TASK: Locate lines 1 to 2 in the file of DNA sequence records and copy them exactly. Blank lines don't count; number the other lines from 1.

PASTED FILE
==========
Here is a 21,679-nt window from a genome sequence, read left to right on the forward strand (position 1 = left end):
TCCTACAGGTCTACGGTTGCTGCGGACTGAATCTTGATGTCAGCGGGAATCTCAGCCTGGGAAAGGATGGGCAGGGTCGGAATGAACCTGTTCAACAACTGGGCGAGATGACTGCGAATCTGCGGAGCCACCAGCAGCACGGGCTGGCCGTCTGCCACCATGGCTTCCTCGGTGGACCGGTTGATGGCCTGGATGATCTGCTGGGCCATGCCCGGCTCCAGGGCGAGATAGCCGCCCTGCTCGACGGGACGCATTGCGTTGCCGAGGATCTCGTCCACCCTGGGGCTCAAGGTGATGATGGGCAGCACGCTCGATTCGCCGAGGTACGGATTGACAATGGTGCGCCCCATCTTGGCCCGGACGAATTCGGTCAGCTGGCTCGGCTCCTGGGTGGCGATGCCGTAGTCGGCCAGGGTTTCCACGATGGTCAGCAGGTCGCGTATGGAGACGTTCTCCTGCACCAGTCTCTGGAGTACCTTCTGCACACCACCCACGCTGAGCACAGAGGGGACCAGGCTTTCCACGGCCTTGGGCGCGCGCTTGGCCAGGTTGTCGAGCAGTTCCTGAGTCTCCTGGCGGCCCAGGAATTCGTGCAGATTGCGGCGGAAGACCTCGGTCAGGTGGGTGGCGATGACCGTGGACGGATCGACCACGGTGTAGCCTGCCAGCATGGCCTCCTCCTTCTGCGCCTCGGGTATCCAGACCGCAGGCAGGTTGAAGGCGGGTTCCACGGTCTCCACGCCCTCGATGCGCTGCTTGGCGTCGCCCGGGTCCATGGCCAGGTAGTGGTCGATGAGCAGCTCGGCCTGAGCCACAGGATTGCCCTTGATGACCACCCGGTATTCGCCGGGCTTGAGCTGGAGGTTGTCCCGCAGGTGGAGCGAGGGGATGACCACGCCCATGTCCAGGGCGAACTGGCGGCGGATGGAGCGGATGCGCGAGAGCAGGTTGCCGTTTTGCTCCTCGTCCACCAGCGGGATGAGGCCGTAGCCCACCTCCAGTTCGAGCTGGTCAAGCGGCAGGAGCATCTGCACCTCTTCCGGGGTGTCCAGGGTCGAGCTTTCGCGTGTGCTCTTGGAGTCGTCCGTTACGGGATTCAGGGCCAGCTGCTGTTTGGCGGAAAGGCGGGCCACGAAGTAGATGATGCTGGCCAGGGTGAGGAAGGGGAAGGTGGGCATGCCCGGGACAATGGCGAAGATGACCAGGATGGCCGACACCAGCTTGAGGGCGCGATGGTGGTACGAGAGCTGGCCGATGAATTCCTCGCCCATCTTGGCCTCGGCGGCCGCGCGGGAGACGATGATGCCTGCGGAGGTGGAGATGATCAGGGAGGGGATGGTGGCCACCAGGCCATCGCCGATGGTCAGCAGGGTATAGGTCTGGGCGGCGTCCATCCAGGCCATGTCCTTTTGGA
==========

Here is a 21,679-nt window from a genome sequence, read left to right on the forward strand (position 1 = left end):
TCCTACAGGTCTACGGTTGCTGCGGACTGAATCTTGATGTCAGCGGGAATCTCAGCCTGGGAAAGGATGGGCAGGGTCGGAATGAACCTGTTCAACAACTGGGCGAGATGACTGCGAATCTGCGGAGCCACCAGCAGCACGGGCTGGCCGTCTGCCACCATGGCTTCCTCGGTGGACCGGTTGATGGCCTGGATGATCTGCTGGGCCATGCCCGGCTCCAGGGCGAGATAGCCGCCCTGCTCGACGGGACGCATTGCGTTGCCGAGGATCTCGTCCACCCTGGGGCTCAAGGTGATGATGGGCAGCACGCTCGATTCGCCGAGGTACGGATTGACAATGGTGCGCCCCATCTTGGCCCGGACGAATTCGGTCAGCTGGCTCGGCTCCTGGGTGGCGATGCCGTAGTCGGCCAGGGTTTCCACGATGGTCAGCAGGTCGCGTATGGAGACGTTCTCCTGCACCAGTCTCTGGAGTACCTTCTGCACACCACCCACGCTGAGCACAGAGGGGACCAGGCTTTCCACGGCCTTGGGCGCGCGCTTGGCCAGGTTGTCGAGCAGTTCCTGAGTCTCCTGGCGGCCCAGGAATTCGTGCAGATTGCGGCGGAAGACCTCGGTCAGGTGGGTGGCGATGACCGTGGACGGATCGACCACGGTGTAGCCTGCCAGCATGGCCTCCTCCTTCTGCGCCTCGGGTATCCAGACCGCAGGCAGGTTGAAGGCGGGTTCCACGGTCTCCACGCCCTCGATGCGCTGCTTGGCGTCGCCCGGGTCCATGGCCAGGTAGTGGTCGATGAGCAGCTCGGCCTGAGCCACAGGATTGCCCTTGATGACCACCCGGTATTCGCCGGGCTTGAGCTGGAGGTTGTCCCGCAGGTGGAGCGAGGGGATGACCACGCCCATGTCCAGGGCGAACTGGCGGCGGATGGAGCGGATGCGCGAGAGCAGGTTGCCGTTTTGCTCCTCGTCCACCAGCGGGATGAGGCCGTAGCCCACCTCCAGTTCGAGCTGGTCAAGCGGCAGGAGCATCTGCACCTCTTCCGGGGTGTCCAGGGTCGAGCTTTCGCGTGTGCTCTTGGAGTCGTCCGTTACGGGATTCAGGGCCAGCTGCTGTTTGGCGGAAAGGCGGGCCACGAAGTAGATGATGCTGGCCAGGGTGAGGAAGGGGAAGGTGGGCATGCCCGGGACAATGGCGAAGATGACCAGGATGGCCGACACCAGCTTGAGGGCGCGATGGTGGTACGAGAGCTGGCCGATGAATTCCTCGCCCATCTTGGCCTCGGCGGCCGCGCGGGAGACGATGATGCCTGCGGAGGTGGAGATGATCAGGGAGGGGATGGTGGCCACCAGGCCATCGCCGATGGTCAGCAGGGTATAGGTCTGGGCGGCGTCCATCCAGGCCATGTCCTTTTGGA